On June 2, the Fleet Support Team executive and Fleet Readiness Centers chief engineer queried Fleet Readiness Center Southwest (FRCSW) on the status of the E-2/C-2 airframes fuel heat exchanger testing and turnaround.
The heat exchangers, vital components used for heating fuel to prevent ice forming and blocking an aircrafts fuel filter, had become one of the primary readiness degraders of the E-2C, C-2A and E-2D fleet. The fleet needed them, and there was no way for the command to deliver without resolving some perplexing issues.
The first issue was that the test bench in the pneudraulic fuels shop in Building 379 that supported these had not been functional in decades. A replacement bench was selected, but its arrival date had been repeatedly delayed. Furthermore, the artisans who worked on the exchangers had long since retired.
Meanwhile, more than 20 units had arrived for rework and there was no way to ensure they were safe for flight.
New units had been order and built long ago. However, a contractor measurement error on the mounting brackets hampered installation due to the significant amount of rework required for correction.
Lastly, FRCSW was weathering the full force of the COVID-19 pandemic, and most hours of the day, the command looked like a ghost town.
Except for the pneudraulic fuels shop.
Newly assigned pneudraulic systems mechanics Jonathan Medina and Reynante De Castro teamed with contractor pneudraulic systems mechanics Ronald Rimorin, Romano Ancheta and Daniel Leano to re-establish capability on various components including E2T0 forward and D057 aft fuel pumps. None had taken a single day off during the pandemic.
When the team heard about the issue with the heat exchangers, they stepped forward and scoured the shop to find the relic support equipment once used to work the procedures. There was a will to support the fleet; they only needed to know the way.
A little math and brass unstuck things. The E2/C2 maintenance, repair and overhaul (MRO) engineering team provided the math.
With the shops help, the engineers soon determined that the heat exchangers could not test on the old defunct test bench. However, a nearby LF-8 temperature bath could test the components low temperature point; the UF13 bench could test the oil flow and range requirements; and the UF7 fuel test stand, the fuel flow requirements.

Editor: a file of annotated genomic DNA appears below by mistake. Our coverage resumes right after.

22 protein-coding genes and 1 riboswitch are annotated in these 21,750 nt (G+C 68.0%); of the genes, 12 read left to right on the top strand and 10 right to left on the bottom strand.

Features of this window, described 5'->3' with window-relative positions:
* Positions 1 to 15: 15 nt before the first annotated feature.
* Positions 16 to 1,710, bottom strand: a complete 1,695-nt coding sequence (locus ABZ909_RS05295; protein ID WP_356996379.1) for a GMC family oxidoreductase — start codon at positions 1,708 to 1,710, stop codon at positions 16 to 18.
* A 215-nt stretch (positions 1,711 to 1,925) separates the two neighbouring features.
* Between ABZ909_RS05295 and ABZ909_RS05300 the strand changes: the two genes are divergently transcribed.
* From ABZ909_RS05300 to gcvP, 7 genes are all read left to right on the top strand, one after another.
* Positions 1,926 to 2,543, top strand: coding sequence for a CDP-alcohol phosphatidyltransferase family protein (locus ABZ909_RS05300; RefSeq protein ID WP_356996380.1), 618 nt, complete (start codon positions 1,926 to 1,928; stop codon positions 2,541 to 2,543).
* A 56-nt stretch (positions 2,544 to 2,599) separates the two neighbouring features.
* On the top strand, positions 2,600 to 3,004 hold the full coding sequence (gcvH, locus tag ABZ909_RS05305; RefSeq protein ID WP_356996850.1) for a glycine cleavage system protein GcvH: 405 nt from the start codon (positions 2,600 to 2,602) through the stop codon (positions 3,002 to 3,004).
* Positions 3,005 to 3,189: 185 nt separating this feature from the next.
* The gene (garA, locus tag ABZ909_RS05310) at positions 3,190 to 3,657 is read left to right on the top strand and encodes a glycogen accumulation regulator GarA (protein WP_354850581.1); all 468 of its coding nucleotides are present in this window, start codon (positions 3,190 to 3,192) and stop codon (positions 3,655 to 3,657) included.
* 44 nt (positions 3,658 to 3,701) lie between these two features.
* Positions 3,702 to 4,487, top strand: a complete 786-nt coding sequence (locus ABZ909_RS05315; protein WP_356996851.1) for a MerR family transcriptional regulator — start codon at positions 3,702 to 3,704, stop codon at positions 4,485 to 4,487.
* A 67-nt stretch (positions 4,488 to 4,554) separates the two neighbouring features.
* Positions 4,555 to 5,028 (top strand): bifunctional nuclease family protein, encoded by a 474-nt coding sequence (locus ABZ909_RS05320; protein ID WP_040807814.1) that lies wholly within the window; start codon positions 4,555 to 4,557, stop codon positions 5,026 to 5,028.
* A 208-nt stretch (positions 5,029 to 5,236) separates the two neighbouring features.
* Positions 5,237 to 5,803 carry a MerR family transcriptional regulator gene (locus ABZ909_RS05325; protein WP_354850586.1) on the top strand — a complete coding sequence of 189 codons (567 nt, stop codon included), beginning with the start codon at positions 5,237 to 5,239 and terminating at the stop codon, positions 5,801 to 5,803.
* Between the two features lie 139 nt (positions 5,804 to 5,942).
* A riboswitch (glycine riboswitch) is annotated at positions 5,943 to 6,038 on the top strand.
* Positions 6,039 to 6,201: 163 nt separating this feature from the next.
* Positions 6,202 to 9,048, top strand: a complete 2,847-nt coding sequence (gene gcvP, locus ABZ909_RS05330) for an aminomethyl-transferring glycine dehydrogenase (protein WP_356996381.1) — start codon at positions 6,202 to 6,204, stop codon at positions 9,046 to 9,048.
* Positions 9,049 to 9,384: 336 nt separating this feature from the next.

The fact that these multi-ton benches were 30 feet apart remained an unsolvable issue, until the brass came in: FRCSW Production Officer Cmdr. Jeffrey Brown and FRCSW Components Officer Cmdr. Andrei McArthur began weekly visits to the shop.
They brought every FRCSW stakeholder and problem-solver not currently quarantining into play. Suddenly, processes that took months became possible in days.
Afterward, MRO engineers identified approximately $900 worth of adapters, gauges, connectors and some humble farm fuel hoses to cross connect the UF7 bench to the UF13 bench. The artisans, with a little number crunching and guidance from engineering, made the tests successful.
Nevertheless, further issues arose. The UF13a bench had not risen above 150 degrees in decades, until FRCSW facilities managed to return it to its full operational capability of 200 degrees.
The high pressure/high flow aqueous cleaner was long dead, but the clean shop developed a work around using agitated degreasers and meticulous steam blasting.
The heat exchanger O-rings were no longer current, but engineering identified replacements and production control personnel scoured San Diego to find replacements.
By late August, the flow shop was fully repairing, testing and verifying the fuel exchangers and returning usable ones to the fleet. In addition, the shop is beginning to work on dozens of other components including hydraulic gate valves, oil coolers and other high fuel flow devices.
This has been a hard year, yet FRCSW is at times a sleeping giant. When the team works together and the giant wakes, anything is possible.